Afghan Army and German ISAF forces carry out large-scale operation near Kunduz

Source: defpro.com

The operation, which is being carried out by the Afghan National Army and Afghan police with the assistance of mainly German ISAF forces, is aimed at gaining increased control of the Kunduz region and to minimise Taliban influence.

Some 800 to 1,000 soldiers of the Afghan National Army, supported by 100 members of the Afghan police and 300 German soldiers of the Quick Reaction Force (QRF), have been operating in the Kunduz province and have been involved in more or less intensive skirmishes with insurgents. The allied forces concentrated on the Chahar Darreh district, as well as on two other districts near Kunduz where the Taliban have gained great influence. As the BBC reported earlier this month, due to a lack of presence of Afghan or ISAF forces, the Taliban had freely carried out patrols, closed girl schools and forcefully collected up to 10 % “taxes” from farmers.

German ISAF German ISAF 2 

New enemy tactics changing the scenario

Yesterday (22 July), German Defence Minister Franz Josef Jung, along with Chief of the Defence Staff General Wolfgang Schneiderhan, held a press conference to shed some light on the developing situation. With the change of combat intensity came a change of vocabulary: “necessary escalation”, “deterrent effect” and other terms not often used by the political and military leadership in Germany stirred up the press and discussions on the true nature of the German involvement in Afghanistan. In any case, the military leadership seems to have understood that it is far too dangerous to leave this once-quiet area in the hands of the Taliban.

The operation involved the deployment of heavy equipment, such as the infantry combat vehicle MARDER and mortars. As a soldier told a German daily, “everything that is available is being used.” This may become extremely important as the Taliban are reportedly making use of new tactics in the region. While in the past they confined themselves to strike by using road-side bombs, Schneiderhan stated that since March “they have used their weapons more intelligently.” The recent attacks on convoys and patrols have shown that the Taliban act in a more military manner, carrying out well-prepared ambushes and using weapons such as rocket propelled grenades (RPG-7). However, the Defence Minister has not tired of emphasizing that the German forces are not engaged in a war, but are part of “stabilisation effort” in Afghanistan.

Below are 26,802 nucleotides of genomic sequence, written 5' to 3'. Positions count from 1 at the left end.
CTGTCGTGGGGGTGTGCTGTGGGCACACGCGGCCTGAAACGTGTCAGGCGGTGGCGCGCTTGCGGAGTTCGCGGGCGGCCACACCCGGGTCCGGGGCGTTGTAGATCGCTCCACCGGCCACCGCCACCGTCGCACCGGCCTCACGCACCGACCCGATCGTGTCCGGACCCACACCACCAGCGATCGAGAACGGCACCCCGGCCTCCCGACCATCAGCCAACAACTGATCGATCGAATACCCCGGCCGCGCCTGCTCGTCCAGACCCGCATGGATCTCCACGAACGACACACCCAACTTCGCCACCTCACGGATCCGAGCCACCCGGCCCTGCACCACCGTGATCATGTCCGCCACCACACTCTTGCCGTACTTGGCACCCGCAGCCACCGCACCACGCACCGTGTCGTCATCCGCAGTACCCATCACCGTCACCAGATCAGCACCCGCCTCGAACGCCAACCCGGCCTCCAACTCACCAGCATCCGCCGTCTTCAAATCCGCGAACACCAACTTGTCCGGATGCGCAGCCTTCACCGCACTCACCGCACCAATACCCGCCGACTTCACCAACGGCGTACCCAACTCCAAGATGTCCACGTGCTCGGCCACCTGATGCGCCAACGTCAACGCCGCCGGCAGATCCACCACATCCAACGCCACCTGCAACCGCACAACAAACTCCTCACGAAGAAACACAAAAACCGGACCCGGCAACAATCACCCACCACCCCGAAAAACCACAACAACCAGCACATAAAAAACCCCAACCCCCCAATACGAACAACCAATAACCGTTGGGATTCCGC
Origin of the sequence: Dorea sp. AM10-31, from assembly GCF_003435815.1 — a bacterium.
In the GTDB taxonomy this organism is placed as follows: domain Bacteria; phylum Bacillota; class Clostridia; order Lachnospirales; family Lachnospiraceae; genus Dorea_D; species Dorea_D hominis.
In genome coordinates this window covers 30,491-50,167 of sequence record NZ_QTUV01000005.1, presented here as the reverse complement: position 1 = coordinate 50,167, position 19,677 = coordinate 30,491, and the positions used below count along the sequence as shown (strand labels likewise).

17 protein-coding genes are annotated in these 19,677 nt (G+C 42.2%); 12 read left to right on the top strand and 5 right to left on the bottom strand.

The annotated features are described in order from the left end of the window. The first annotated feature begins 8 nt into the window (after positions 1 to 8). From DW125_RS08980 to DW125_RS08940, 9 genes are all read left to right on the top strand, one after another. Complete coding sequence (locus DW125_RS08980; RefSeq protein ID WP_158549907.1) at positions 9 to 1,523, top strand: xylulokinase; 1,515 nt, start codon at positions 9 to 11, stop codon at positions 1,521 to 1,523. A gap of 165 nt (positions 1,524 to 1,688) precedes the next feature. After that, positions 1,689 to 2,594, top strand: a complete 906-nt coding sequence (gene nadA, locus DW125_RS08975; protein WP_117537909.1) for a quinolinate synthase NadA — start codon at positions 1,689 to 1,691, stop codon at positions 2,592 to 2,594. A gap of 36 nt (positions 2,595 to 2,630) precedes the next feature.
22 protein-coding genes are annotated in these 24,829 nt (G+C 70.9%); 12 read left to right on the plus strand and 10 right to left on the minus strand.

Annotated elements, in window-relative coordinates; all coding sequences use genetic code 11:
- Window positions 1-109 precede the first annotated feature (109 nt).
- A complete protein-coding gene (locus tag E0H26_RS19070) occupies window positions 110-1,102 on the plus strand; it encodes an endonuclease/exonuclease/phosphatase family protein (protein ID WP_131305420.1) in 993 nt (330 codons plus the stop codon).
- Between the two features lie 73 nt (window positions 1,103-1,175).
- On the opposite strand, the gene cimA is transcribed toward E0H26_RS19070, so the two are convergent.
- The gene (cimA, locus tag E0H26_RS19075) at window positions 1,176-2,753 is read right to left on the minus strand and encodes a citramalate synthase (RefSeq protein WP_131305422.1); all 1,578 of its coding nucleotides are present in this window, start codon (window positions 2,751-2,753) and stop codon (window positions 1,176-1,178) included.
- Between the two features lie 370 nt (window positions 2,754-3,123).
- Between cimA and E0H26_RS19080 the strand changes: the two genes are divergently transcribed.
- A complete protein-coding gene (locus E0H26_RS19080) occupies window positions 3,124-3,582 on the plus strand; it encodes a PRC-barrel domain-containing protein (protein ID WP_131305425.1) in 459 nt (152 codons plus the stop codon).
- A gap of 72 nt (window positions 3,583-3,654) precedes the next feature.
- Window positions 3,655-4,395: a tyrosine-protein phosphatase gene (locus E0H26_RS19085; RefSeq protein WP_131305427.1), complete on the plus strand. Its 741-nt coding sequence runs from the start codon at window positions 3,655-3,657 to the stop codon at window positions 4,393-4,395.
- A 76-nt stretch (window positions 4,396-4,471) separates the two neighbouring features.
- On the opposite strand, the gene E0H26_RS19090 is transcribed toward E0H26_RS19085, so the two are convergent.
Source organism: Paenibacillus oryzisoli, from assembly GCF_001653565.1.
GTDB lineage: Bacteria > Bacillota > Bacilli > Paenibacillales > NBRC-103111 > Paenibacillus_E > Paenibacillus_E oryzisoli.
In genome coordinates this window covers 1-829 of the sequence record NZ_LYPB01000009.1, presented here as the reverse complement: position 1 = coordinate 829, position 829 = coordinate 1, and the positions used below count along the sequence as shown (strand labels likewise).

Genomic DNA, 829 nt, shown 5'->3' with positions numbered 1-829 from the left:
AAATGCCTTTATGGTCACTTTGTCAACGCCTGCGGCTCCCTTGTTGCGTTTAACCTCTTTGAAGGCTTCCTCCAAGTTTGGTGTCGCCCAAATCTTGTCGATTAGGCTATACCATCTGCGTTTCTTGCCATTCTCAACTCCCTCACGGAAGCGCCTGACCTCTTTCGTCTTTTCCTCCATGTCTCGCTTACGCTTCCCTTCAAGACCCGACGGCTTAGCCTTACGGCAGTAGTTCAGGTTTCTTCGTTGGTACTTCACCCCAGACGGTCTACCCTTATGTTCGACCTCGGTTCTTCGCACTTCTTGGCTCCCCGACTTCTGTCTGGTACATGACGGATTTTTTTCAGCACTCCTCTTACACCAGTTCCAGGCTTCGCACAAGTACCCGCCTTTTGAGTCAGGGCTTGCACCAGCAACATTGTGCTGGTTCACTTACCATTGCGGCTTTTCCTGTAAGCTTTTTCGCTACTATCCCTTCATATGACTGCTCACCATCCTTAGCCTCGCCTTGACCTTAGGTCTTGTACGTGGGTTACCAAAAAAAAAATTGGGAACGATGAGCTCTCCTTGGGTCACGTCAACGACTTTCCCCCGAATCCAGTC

AFGHANISTAN DEFENCE QRF 

German ISAF soldiers of the Quick Reaction Force regional command north (QRF) gather during a drill in the the Marmal mountains near the German ISAF headquarters in Masar-i-Sharif, north of Kabul, July 1, 2008. REUTERS/Fabrizio Bensch (AFGHANISTAN)

German ISAF soldiers of the Quick Reaction Force regional command north (QRF) gather during a drill in the the Marmal mountains near the German ISAF headquarters in Masar-i-Sharif, north of Kabul, July 1, 2008. REUTERS/Fabrizio Bensch (AFGHANISTAN)

 

A German Quick Reaction Force (QRF) soldier poses in front of an armoured tracked vehicle 'Marder 1 A5M', during a press day at the German Bundeswehr army camp 'Marmal' near Masar-i-Sharif, Afghanistan, 30 June 2008. EPA/MAURIZIO GAMBARINI

A German Quick Reaction Force (QRF) soldier poses in front of an armoured tracked vehicle 'Marder 1 A5M', during a press day at the German Bundeswehr army camp 'Marmal' near Masar-i-Sharif, Afghanistan, 30 June 2008. EPA/MAURIZIO GAMBARINI

 Multiple air and ground assets involved